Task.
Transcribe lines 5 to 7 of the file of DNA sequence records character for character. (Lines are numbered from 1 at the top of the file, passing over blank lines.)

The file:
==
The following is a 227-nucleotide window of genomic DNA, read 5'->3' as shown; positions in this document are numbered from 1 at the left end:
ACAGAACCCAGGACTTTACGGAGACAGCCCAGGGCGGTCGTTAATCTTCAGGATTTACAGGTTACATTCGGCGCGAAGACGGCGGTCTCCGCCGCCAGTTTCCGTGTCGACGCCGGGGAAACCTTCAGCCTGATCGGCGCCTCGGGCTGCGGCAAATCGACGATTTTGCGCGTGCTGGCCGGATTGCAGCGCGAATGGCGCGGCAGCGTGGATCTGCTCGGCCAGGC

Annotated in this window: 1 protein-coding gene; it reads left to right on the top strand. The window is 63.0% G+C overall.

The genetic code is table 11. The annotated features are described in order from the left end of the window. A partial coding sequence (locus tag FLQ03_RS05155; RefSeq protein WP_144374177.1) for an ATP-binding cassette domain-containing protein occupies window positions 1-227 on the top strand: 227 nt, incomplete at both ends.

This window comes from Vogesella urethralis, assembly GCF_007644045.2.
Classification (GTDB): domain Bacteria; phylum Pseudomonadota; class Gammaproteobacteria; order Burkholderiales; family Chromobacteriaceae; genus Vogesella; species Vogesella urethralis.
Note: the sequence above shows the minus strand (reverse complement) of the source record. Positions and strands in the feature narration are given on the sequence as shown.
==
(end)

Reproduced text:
This window comes from Vogesella urethralis, assembly GCF_007644045.2.
Classification (GTDB): domain Bacteria; phylum Pseudomonadota; class Gammaproteobacteria; order Burkholderiales; family Chromobacteriaceae; genus Vogesella; species Vogesella urethralis.
Note: the sequence above shows the minus strand (reverse complement) of the source record. Positions and strands in the feature narration are given on the sequence as shown.